If you want to use the direct URL from the TBB website, the TBB_URL variable line will look like below. Be aware that this causes TBB source to be downloaded each time you build the project which may not be what you want. Hence, we recommend the manual download method above.

# set a variable to point to the URL of the TBB source.
# calculate the MD5 sum of the file downloaded and set it in a variable
set(TBB_URL_MD5 1908b8901730fa1049f0c45d8d0e6d7d)

The rest of the tbb.cmake file will be described assuming the manual download method since that is expedient.

Building the TBB Source

To build the TBB source, we have to use the CMake functions provided by the ExternalProject module, viz., ExternalProject_Add, ExternalProject_Get_Property and ExternalProject_Add_Step. The details of each of these functions can be viewed in the CMake manual or using the command man cmake on your terminal.

NOTE: To build TBB on Windows requires GNU Make or gmake installed and in the PATH or set it in the TBB_MAKE variable.

The best way to verify this works is to first test it on Linux or MacOS.

We add the TBB project using the ExternalProject_Add command to the
tbb.cmake file like below. We also add the sub-projects in TBB that are required in the file using ExternalProject_Step.

The ExternalProject_Add will uncompress the TBB source file we downloaded earlier and compile it using as many CPU cores as available in your system. The number of CPUs can be modified by editing the NCPU variable in the file.

It will then compile the source and all its dependencies that are specified. Any following targets that need to be built usign ExternalProject_Step are also built.

NOTE: Building the examples is optional. It can take very long and isn't recommended for regular use. It is only useful if you want to see how stuff works.

We then use CMake's module CheckIncludeFileCXX to have CMake test whether it can include the tbb/tbb.h header file in code and compile it. If it can, then we have succeeded in adding TBB as a dependency in our project.

The complete tbb.cmake file is below:

## Building the TBB examples is optional. set this to TRUE if you
## want to build the examples
set(TBB_PREFIX tbb44)
set(TBB_URL ${CMAKE_CURRENT_SOURCE_DIR}/thirdparty/tbb44_20160316oss_src.tgz)
set(TBB_URL_MD5 1908b8901730fa1049f0c45d8d0e6d7d)

if (WIN32)
	set(TBB_MAKE gmake) ## you can set the full path to the file here
else (WIN32)
	set(TBB_MAKE make)
endif (WIN32)

# set the number of CPUs used for compiling to 8 or 4 or as many as you
# have in your system.
set(NCPU 8)

# add instructions to build the TBB source
	BUILD_COMMAND  ${TBB_MAKE} -j${NCPU} tbb_build_prefix=${TBB_PREFIX}

# get the unpacked source directory path
ExternalProject_Get_Property(${TBB_PREFIX} SOURCE_DIR)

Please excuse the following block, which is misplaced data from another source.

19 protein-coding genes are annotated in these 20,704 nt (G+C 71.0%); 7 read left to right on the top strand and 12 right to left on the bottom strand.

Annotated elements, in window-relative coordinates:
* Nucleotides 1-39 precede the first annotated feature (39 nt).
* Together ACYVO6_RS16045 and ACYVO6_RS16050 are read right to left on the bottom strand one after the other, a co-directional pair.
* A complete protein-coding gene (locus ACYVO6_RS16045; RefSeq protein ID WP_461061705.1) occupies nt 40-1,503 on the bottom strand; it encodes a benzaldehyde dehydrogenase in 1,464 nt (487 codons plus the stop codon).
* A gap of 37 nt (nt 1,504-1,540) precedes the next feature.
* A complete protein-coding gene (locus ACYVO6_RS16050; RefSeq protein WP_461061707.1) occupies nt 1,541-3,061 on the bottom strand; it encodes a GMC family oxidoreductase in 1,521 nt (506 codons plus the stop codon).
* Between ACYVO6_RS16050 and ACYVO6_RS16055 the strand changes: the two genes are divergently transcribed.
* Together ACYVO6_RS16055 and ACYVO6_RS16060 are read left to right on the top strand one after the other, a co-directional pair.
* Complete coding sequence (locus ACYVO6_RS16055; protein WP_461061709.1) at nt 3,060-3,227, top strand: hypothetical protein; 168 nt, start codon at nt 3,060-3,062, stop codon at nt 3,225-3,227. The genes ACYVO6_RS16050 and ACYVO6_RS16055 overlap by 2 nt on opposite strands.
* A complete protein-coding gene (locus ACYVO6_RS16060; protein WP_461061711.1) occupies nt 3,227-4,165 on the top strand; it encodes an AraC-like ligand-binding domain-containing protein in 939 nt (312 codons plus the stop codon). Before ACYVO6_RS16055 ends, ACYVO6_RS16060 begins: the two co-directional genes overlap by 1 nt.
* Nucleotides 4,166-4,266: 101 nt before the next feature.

message(STATUS "Source directory of ${TBB_PREFIX} ${SOURCE_DIR}")
# build another dependency
ExternalProject_Add_Step(${TBB_PREFIX} ${TBB_PREFIX}_info
	COMMAND ${TBB_MAKE} info tbb_build_prefix=${TBB_PREFIX}
	LOG 1
# build the examples if you're interested
	ExternalProject_Add_Step(${TBB_PREFIX} ${TBB_PREFIX}_examples
	  COMMAND make -j${NCPU} examples tbb_build_prefix=${TBB_PREFIX}
	  DEPENDEES build
	  LOG 1
# Set separate directories for building in Debug or Release mode
set(TBB_DEBUG_DIR ${SOURCE_DIR}/build/${TBB_PREFIX}_debug)
set(TBB_RELEASE_DIR ${SOURCE_DIR}/build/${TBB_PREFIX}_release)
message(STATUS "TBB Debug directory ${TBB_DEBUG_DIR}")
message(STATUS "TBB Release directory ${TBB_RELEASE_DIR}")

# set the include directory variable and include it

# link the correct TBB directory when the project is in Debug or Release mode
	# in Debug mode
	set(TBB_LIBS tbb_debug tbbmalloc_debug)
	# in Release mode
	set(TBB_LIBS tbb tbbmalloc)

# verify that the TBB header files can be included
check_include_file_cxx("tbb/tbb.h" HAVE_TBB)
	message(STATUS "Did not build TBB correctly as cannot find tbb.h. Will build it.")
	set(HAVE_TBB 1)
endif (NOT HAVE_TBB)
# Optional: install the TBB libraries when the application being built gets installed
# when you run "make install"
if (UNIX)
else (UNIX)
	## Similarly for Windows.
endif (UNIX)

As you see above this file looks complex but in reality, that's how CMake build files look. You have to instruct CMake in detail to avoid it making mistakes, especially in such cases. However, once you have a template like the above, it is easy to make it work for other libraries too.

The commands to build the project are as follows:

# enter your project directory
$ cd myproject

# it is always a good idea to not pollute the source with build files
# so create a new build directory
$ mkdir build
$ cd build

# run cmake and make
$ cmake -DCMAKE_BUILD_TYPE=Release ..
$ make

# if you have tests, then the following
$ ctest 

This has worked well for us on Linux and MacOS. We have not had a need to test on Windows, but if you find any problems let us know.

NOTE: If you have errors in your run of cmake for any reason and they don't go away, remember to delete the CMakeCache.txt file and then retry.

The complete source code for the sample project can be downloaded here.